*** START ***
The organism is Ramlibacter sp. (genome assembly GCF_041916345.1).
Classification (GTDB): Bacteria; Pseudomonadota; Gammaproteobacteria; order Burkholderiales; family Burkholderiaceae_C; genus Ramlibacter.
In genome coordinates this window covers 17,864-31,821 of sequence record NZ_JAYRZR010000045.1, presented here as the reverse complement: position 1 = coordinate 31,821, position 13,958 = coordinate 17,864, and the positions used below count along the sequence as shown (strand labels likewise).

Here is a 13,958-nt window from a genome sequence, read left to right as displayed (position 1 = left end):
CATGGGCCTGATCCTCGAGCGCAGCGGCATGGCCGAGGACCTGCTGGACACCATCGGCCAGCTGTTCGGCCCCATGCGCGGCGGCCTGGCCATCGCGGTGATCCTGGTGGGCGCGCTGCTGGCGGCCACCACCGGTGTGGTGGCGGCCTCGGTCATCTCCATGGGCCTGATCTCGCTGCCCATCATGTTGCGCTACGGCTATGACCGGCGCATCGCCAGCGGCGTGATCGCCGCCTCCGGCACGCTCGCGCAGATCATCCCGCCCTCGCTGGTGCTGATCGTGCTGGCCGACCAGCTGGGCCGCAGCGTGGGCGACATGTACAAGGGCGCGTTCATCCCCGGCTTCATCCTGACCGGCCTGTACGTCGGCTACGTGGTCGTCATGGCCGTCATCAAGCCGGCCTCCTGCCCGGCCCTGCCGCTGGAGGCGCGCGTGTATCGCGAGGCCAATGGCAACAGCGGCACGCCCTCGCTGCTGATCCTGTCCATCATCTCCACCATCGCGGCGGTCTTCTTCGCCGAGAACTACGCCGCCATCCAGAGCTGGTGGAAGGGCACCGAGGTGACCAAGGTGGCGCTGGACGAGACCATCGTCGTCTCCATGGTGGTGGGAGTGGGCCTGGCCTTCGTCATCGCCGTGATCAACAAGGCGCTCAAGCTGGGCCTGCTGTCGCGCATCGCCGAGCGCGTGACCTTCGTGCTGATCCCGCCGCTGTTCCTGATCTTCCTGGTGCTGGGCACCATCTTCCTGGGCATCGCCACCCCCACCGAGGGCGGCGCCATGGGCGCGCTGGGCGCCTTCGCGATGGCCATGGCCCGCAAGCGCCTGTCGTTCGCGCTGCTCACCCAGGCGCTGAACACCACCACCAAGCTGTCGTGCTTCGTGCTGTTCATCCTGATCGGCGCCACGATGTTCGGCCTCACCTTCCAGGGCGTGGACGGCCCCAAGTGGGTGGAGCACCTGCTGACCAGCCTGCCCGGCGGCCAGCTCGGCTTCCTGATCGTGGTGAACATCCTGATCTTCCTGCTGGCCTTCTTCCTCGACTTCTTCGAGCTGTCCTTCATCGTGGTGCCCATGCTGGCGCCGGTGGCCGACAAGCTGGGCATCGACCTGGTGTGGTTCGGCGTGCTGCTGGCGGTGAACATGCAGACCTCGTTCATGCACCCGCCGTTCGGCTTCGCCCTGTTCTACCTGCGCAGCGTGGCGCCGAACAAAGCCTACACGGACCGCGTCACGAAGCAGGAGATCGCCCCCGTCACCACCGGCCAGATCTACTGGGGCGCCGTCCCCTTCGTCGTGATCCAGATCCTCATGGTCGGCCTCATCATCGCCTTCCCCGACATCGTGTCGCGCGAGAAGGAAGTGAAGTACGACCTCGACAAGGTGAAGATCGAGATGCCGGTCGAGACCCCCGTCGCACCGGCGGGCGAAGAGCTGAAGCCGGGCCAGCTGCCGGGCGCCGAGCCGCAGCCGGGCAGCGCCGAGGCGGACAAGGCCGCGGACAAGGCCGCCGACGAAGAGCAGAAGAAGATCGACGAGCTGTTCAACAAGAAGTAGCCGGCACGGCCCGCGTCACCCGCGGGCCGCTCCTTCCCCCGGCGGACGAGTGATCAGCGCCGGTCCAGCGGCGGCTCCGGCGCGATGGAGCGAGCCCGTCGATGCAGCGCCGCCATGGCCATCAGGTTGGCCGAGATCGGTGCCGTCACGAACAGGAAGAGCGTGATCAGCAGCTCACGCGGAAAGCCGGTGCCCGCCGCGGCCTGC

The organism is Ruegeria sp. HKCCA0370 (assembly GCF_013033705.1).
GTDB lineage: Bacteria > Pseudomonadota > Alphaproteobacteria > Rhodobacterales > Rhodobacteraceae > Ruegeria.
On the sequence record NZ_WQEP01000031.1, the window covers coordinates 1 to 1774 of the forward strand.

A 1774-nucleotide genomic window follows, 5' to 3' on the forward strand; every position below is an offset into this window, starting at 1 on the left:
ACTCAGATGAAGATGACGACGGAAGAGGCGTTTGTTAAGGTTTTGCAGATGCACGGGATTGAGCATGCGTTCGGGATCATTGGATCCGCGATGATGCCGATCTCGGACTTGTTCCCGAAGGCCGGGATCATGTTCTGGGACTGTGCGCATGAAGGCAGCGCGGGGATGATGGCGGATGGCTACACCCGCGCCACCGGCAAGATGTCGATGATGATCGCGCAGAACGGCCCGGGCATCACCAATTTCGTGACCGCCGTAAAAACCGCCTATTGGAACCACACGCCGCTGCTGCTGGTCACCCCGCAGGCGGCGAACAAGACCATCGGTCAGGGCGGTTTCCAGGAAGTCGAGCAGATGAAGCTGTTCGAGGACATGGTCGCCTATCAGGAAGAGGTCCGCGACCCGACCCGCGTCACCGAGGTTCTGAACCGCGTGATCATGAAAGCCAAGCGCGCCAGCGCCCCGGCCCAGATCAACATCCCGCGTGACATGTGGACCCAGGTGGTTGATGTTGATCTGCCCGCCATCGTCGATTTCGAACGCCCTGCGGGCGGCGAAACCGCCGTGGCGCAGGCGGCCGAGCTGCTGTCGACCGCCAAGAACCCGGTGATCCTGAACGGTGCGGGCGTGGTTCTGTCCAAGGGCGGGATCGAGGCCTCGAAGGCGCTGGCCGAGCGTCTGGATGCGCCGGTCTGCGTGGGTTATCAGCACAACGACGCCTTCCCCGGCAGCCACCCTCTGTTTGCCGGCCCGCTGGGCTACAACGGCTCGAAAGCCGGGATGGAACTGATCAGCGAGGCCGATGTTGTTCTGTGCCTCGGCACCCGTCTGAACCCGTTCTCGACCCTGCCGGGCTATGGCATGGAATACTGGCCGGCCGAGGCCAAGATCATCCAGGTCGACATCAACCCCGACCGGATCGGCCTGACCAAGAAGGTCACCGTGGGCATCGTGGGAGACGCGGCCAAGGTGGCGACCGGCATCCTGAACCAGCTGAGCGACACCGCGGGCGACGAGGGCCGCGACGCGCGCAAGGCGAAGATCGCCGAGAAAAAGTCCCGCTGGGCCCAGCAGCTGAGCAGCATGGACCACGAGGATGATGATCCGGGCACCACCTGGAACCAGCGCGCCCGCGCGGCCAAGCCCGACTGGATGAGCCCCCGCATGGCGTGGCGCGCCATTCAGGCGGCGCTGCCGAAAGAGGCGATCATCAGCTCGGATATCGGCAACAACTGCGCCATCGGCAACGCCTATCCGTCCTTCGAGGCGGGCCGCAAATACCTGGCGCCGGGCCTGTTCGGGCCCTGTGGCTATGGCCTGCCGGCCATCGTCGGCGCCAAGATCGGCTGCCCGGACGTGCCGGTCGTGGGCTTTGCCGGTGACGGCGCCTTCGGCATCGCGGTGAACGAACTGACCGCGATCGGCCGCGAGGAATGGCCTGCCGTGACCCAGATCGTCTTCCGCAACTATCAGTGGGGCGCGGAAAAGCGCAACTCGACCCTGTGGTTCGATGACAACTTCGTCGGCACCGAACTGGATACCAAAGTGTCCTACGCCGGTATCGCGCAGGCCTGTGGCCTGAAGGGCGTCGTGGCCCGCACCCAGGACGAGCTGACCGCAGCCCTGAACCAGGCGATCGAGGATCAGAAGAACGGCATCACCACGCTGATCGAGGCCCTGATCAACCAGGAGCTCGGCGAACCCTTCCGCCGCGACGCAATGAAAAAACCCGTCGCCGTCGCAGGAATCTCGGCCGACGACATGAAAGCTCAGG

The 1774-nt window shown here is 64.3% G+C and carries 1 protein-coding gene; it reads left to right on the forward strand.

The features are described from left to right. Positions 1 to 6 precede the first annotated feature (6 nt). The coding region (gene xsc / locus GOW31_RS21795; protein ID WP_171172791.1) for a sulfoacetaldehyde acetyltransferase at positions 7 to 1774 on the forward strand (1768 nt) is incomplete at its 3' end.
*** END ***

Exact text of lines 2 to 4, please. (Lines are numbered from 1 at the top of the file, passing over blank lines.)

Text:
Classification (GTDB): Bacteria; Pseudomonadota; Gammaproteobacteria; order Burkholderiales; family Burkholderiaceae_C; genus Ramlibacter.
In genome coordinates this window covers 17,864-31,821 of sequence record NZ_JAYRZR010000045.1, presented here as the reverse complement: position 1 = coordinate 31,821, position 13,958 = coordinate 17,864, and the positions used below count along the sequence as shown (strand labels likewise).

Here is a 13,958-nt window from a genome sequence, read left to right as displayed (position 1 = left end):